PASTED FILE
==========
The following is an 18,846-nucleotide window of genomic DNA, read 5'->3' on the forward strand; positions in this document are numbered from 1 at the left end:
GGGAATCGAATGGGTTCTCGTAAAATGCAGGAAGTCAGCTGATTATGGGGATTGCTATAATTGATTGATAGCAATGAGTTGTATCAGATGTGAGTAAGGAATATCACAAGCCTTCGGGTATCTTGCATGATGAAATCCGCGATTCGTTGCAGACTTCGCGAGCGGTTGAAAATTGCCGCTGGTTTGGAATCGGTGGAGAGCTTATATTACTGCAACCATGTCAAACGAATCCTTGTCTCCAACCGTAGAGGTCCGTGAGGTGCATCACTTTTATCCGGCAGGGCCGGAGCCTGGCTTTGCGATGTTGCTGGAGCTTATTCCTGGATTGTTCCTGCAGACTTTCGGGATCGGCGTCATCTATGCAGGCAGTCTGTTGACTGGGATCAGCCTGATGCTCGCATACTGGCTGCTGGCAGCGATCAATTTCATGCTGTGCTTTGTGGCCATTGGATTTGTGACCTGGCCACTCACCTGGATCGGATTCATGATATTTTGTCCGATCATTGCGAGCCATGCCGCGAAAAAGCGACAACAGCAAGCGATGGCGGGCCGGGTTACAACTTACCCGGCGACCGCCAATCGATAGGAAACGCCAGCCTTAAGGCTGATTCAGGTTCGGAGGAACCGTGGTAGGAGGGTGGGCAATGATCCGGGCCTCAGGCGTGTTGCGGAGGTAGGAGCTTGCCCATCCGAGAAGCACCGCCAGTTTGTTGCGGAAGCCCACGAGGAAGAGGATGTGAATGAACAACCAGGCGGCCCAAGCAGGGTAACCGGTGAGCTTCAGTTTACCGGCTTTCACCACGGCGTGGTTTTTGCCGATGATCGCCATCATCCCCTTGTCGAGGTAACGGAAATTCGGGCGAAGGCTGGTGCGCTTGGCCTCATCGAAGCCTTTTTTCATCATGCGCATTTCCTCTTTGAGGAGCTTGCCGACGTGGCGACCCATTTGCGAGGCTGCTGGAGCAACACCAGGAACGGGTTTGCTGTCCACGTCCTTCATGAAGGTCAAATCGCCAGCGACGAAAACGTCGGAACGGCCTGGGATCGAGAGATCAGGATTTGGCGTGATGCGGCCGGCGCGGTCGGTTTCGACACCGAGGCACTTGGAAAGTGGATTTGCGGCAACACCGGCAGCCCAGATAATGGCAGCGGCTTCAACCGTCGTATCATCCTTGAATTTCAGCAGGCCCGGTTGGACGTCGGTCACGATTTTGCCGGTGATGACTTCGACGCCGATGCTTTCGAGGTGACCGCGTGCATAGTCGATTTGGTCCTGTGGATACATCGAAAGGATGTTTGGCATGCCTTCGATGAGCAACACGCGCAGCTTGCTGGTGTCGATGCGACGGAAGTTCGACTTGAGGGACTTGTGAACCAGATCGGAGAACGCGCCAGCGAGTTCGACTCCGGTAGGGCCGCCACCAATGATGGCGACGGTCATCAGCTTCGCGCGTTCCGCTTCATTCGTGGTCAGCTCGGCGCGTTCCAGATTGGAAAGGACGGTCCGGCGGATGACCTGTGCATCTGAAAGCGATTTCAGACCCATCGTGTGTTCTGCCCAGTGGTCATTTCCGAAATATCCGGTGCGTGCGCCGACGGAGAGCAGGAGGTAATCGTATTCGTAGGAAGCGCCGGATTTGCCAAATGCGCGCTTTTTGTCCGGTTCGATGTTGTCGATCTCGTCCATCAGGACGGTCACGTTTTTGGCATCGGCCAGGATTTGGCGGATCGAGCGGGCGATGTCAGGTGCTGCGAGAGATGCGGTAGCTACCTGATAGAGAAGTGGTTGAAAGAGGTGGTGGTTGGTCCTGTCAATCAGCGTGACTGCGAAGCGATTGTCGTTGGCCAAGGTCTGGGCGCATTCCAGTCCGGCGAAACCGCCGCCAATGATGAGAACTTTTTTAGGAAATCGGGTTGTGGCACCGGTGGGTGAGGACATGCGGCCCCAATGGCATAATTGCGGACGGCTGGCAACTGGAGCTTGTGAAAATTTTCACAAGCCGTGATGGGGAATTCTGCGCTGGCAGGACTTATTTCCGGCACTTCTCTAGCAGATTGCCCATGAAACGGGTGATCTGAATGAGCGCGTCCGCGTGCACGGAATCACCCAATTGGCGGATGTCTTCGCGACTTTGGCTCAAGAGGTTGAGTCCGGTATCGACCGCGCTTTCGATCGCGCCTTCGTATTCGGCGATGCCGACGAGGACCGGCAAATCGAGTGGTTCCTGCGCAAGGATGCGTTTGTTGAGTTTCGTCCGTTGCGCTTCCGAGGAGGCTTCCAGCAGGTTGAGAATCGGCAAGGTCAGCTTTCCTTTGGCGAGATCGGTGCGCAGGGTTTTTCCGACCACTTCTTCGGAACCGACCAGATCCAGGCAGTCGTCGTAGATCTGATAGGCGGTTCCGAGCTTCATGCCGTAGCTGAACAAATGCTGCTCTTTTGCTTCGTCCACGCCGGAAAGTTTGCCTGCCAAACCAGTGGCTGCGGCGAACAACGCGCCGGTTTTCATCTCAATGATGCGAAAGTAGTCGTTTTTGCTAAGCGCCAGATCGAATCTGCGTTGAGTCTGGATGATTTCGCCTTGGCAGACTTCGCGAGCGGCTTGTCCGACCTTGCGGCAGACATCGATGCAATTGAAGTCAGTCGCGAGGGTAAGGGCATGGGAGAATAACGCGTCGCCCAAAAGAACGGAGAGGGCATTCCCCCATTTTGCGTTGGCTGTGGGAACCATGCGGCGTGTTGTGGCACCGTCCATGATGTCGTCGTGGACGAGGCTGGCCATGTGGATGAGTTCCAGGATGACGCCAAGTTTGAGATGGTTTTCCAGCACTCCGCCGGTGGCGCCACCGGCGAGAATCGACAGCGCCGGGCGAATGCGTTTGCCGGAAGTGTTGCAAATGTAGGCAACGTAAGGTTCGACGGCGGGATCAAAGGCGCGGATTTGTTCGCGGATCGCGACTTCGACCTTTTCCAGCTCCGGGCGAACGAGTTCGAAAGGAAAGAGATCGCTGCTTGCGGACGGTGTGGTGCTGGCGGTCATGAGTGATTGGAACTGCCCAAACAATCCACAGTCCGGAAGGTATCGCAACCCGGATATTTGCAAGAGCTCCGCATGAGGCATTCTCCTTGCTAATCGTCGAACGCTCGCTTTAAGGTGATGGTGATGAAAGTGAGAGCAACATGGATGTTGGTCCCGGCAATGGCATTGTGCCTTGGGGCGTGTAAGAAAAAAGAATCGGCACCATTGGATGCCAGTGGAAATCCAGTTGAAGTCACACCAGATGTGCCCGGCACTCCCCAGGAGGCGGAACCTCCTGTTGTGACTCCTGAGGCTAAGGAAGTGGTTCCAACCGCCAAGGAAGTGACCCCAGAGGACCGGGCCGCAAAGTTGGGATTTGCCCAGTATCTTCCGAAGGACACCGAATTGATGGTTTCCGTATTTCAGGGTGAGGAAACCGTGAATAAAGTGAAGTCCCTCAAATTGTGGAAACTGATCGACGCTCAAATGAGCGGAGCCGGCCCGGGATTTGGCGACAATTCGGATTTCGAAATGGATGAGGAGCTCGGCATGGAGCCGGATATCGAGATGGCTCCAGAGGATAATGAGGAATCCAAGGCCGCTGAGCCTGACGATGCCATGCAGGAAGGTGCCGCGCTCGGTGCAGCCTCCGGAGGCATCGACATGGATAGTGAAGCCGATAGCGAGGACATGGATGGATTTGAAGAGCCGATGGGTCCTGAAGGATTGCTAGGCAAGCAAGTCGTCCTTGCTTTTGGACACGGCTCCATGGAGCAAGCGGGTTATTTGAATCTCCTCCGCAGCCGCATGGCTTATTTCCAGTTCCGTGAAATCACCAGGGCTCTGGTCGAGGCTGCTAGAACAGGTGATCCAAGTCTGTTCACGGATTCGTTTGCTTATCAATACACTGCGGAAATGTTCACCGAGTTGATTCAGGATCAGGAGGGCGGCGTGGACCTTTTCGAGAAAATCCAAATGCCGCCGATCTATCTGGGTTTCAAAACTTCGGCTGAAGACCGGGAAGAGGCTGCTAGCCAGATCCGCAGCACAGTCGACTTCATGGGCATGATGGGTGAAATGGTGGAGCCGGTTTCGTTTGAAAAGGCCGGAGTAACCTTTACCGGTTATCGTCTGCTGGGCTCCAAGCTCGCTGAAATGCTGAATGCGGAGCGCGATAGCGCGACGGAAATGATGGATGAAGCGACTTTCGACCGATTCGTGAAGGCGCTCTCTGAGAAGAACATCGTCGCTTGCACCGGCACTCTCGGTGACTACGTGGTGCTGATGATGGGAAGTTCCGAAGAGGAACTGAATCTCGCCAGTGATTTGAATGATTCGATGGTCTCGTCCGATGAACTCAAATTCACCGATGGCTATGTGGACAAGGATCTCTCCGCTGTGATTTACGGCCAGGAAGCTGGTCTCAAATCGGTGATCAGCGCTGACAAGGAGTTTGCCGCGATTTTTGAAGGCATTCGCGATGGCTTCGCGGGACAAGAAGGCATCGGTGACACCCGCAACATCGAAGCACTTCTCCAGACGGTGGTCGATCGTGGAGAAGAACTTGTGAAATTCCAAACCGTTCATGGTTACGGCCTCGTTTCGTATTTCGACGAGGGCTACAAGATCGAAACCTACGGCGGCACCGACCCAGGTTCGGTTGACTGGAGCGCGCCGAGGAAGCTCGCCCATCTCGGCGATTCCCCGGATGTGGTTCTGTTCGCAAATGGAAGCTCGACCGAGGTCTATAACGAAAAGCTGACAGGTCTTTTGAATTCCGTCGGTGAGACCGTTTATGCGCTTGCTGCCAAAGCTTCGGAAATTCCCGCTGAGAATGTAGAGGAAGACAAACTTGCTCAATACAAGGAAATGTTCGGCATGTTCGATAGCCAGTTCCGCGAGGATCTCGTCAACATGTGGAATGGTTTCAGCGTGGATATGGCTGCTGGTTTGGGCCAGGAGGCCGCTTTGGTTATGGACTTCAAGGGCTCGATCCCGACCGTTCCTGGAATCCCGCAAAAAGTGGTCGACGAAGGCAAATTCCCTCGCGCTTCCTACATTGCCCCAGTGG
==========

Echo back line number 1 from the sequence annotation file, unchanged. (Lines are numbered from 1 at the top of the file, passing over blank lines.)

The following is an 18,846-nucleotide window of genomic DNA, read 5'->3' on the forward strand; positions in this document are numbered from 1 at the left end: